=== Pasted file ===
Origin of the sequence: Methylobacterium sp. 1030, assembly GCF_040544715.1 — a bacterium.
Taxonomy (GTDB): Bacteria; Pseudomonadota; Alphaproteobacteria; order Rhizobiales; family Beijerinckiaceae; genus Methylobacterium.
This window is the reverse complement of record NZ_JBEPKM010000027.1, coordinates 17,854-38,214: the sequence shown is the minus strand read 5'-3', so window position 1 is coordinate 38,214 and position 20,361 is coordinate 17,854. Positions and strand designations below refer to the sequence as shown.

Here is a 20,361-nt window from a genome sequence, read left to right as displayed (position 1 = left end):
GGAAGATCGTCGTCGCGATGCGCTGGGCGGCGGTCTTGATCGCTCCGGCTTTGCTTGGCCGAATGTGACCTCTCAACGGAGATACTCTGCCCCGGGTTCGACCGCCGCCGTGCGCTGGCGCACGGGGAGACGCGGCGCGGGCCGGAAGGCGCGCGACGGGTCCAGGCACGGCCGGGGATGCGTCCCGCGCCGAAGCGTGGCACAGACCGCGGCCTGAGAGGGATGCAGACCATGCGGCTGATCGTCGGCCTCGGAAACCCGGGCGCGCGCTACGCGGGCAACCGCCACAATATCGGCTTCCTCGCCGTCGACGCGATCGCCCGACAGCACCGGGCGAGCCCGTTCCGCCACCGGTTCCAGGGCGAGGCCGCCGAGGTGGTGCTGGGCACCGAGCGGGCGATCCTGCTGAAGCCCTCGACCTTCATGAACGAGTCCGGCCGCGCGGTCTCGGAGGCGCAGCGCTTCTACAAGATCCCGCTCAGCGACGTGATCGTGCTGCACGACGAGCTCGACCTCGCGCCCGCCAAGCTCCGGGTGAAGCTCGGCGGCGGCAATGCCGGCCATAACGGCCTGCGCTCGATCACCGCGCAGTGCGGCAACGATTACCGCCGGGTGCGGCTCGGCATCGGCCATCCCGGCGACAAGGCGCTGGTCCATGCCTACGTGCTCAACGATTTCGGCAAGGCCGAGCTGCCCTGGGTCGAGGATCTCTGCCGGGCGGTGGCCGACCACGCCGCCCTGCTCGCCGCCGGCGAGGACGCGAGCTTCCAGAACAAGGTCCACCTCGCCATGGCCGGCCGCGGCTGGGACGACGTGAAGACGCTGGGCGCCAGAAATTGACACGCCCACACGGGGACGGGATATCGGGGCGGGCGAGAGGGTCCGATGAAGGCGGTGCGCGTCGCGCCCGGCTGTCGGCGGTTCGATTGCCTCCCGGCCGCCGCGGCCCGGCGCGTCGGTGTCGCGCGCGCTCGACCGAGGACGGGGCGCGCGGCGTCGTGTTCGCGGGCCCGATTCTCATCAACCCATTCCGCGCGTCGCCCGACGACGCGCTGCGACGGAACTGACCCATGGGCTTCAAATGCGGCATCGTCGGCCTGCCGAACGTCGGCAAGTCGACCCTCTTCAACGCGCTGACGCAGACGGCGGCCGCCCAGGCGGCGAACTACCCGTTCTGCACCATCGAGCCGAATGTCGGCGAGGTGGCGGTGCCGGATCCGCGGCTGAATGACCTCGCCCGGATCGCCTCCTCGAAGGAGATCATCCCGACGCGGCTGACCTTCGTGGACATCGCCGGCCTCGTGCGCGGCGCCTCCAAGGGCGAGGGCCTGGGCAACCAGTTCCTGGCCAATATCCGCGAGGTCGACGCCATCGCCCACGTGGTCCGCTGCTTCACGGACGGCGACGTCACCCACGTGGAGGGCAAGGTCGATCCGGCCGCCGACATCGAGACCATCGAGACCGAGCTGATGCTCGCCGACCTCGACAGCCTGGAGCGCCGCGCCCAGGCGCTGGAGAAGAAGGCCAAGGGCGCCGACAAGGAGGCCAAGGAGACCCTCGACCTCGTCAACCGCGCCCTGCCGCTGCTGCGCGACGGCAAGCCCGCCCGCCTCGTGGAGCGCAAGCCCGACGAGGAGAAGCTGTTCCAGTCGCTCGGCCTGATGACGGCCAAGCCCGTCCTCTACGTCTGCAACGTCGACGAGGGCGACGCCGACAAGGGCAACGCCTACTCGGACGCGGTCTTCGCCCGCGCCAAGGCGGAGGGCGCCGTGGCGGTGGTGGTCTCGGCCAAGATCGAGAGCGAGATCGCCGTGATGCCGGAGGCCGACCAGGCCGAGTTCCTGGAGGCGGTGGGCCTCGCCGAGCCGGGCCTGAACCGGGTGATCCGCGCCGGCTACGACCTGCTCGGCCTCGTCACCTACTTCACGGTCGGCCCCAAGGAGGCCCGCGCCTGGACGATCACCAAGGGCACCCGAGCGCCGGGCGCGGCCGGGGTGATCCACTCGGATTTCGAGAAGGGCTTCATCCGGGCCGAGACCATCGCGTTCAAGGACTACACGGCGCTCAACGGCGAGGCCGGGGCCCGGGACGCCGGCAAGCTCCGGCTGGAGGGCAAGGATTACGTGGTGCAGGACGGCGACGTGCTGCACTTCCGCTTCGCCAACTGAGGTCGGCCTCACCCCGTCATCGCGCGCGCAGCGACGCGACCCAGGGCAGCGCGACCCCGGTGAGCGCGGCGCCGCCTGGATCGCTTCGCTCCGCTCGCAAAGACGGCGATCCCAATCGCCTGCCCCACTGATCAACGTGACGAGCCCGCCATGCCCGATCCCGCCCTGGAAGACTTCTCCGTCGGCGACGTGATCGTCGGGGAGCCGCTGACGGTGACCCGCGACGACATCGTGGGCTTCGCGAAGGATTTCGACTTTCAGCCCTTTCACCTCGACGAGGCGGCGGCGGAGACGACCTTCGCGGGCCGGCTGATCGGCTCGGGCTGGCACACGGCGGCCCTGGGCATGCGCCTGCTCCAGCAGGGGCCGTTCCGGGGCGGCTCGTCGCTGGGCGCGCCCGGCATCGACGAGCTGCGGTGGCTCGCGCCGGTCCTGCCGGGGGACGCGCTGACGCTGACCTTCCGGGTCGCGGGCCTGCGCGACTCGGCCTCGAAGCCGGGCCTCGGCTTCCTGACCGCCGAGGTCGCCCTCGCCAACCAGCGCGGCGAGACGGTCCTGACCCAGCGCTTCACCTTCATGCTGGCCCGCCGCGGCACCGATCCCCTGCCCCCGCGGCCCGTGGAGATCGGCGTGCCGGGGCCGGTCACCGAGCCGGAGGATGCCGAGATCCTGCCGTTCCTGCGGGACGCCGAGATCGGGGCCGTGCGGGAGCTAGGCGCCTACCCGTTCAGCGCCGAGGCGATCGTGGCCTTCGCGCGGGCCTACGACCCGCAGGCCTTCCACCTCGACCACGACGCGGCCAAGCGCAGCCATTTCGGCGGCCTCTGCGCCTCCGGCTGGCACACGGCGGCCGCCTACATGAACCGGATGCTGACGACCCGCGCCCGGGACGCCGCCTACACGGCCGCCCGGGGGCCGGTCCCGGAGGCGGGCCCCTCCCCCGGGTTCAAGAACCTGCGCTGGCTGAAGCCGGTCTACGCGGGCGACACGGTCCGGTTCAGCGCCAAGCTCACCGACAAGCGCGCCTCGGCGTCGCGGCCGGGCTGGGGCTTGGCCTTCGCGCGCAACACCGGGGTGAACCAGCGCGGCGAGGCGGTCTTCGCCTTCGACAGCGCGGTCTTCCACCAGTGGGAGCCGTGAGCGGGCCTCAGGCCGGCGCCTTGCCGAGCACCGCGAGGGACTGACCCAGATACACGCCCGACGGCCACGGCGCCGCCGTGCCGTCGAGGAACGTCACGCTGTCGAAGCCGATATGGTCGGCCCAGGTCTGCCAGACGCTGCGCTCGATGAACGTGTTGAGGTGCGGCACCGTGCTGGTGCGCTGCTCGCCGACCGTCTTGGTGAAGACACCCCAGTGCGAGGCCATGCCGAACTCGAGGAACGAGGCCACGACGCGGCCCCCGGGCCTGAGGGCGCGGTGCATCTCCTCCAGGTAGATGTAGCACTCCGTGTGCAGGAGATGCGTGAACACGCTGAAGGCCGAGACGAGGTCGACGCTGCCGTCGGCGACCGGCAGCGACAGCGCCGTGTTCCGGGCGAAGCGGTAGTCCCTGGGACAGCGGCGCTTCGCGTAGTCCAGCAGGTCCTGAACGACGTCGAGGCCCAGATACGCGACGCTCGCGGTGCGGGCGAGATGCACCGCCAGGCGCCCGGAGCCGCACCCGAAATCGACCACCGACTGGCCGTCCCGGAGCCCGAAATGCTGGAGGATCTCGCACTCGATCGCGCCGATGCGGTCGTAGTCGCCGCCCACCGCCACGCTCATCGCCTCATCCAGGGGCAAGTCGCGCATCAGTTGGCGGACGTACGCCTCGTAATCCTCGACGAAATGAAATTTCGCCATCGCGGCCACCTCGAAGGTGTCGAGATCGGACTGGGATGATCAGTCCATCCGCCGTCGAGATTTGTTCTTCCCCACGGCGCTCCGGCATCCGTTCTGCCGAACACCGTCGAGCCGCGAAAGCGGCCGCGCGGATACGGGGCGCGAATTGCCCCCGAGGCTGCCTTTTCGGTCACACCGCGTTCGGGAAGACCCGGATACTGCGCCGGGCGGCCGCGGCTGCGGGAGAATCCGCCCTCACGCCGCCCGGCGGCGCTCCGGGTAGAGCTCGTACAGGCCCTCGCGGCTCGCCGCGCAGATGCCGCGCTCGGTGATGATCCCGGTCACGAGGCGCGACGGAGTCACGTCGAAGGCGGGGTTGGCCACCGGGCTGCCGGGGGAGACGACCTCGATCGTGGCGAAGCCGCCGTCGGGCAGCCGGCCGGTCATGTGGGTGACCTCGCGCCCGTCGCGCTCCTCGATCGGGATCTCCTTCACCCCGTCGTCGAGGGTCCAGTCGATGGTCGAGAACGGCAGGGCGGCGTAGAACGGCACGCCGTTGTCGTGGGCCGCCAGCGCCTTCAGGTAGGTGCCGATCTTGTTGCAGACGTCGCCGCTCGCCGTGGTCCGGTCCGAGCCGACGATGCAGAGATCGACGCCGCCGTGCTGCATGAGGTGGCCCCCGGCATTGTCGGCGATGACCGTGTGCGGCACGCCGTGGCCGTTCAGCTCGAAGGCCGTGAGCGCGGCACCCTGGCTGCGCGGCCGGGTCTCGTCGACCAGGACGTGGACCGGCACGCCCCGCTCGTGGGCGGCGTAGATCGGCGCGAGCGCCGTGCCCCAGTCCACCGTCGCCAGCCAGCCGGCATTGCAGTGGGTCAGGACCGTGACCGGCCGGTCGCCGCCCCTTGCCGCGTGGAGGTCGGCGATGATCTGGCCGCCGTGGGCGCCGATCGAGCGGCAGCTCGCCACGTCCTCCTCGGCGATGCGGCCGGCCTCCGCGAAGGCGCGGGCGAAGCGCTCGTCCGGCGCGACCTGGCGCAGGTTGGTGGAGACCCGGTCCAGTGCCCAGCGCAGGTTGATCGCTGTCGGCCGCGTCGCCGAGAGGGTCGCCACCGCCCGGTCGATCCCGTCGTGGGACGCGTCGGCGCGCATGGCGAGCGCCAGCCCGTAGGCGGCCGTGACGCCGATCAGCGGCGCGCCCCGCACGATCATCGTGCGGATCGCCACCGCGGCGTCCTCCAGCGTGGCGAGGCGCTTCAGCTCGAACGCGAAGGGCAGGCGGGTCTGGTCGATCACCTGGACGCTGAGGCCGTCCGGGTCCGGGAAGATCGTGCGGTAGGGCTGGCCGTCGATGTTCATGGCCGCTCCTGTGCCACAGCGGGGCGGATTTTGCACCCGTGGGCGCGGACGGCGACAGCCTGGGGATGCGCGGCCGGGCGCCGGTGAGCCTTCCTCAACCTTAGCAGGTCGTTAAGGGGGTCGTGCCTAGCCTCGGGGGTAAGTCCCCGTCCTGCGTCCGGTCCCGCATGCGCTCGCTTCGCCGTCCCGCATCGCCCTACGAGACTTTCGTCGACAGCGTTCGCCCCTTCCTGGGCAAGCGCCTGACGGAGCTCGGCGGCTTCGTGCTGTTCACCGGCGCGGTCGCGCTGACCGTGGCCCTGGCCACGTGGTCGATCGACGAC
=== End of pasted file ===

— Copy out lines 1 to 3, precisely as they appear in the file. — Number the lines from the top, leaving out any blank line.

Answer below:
Origin of the sequence: Methylobacterium sp. 1030, assembly GCF_040544715.1 — a bacterium.
Taxonomy (GTDB): Bacteria; Pseudomonadota; Alphaproteobacteria; order Rhizobiales; family Beijerinckiaceae; genus Methylobacterium.
This window is the reverse complement of record NZ_JBEPKM010000027.1, coordinates 17,854-38,214: the sequence shown is the minus strand read 5'-3', so window position 1 is coordinate 38,214 and position 20,361 is coordinate 17,854. Positions and strand designations below refer to the sequence as shown.